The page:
ANGRY residents fear plans to redevelop a seafront shelter as a £300,000 restaurant with roof-top seating will spoil their seaside idyll.
About 40 Westcliff residents blasted businesswoman Antonia Waite’s plans to serve alcohol from the sun shelter in Western Esplanade and install an ice-cream kiosk and seating on the roof.
People nearby fear noise from the rooftop dining, which was ruled out in the previous planning permission, alcohol-fuelled antisocial behaviour and increased traffic will interrupt their peace.
Miss Waite already has permission to open the restaurant until 11pm Monday to Saturday and 10pm on Sundays and Bank Holidays and will push ahead with plans for an alcohol licence.
Nigel Furby, of the Overcliff apartments above the shelter, said: “We strongly object to this proposal. “Not only will it directly affect the outlook for all of us, but the adjacent streets are already heavily congested.
“Parking is almost impossible in Clifton Drive and Manor Road and this will in all probability lead to the public seeking out parking in the Overcliff’s private car park.
“The lack of public toilet facilities will no doubt encourage more people to use the garden at the Overcliff – a problem we already have.’’
Mr Furby added: “The gardens behind the shelter have been in disrepair for the last 11 months, but prior to that were always littered with rubbish left by the public.”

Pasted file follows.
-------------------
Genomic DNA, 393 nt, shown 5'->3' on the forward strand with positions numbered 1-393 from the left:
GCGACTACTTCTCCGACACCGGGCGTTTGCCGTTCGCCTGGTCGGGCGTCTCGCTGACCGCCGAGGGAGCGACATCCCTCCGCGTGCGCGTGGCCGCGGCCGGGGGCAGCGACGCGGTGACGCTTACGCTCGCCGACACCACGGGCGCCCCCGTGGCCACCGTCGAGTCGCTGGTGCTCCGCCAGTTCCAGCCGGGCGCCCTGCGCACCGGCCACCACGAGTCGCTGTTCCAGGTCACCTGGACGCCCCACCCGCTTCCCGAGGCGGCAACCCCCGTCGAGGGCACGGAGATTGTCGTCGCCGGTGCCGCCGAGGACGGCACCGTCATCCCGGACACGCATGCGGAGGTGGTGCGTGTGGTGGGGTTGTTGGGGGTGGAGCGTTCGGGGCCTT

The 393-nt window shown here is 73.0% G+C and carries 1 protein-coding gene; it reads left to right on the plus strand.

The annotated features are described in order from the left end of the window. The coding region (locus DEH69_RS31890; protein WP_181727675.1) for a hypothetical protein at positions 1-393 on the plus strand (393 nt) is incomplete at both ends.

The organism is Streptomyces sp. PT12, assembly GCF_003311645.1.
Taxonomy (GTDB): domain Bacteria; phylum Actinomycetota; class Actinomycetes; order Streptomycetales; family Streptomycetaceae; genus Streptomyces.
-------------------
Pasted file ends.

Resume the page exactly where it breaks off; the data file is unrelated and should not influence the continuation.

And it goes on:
Southend Council chose Miss Waite to convert the dilapidated public shelter into a modern restaurant and agreed plans in June.
Neighbours initially welcomed the conversion as the rundown shelter had become a magnet for drunks and the homeless.
But they now object to Miss Waite’s plans for a glass kiosk selling ice-cream and coffee with outdoor seating on top of the locally-listed structure, and alcohol being served.
Antonia Waite insisted the rooftop kiosk and seating would only open on the busiest summer days, denied it would attract any more drivers and said customers would only drink with meals.
She said: “I can’t see it causing any issues. With the parking, it won’t attract any more people than on any sunny day. "It’s not going to be a late-night bar. It would be for meals. People want to have a drink with their meals.”
Miss Waite included the kiosk in her bid for the lease, but left it off the original redevelopment application as she wanted to get it running as soon as possible. She submitted the further application, but is now reconsidering it after objections from neighbours.
She said: “We don’t want to fall out with them and we will consider their views before we make any decision.”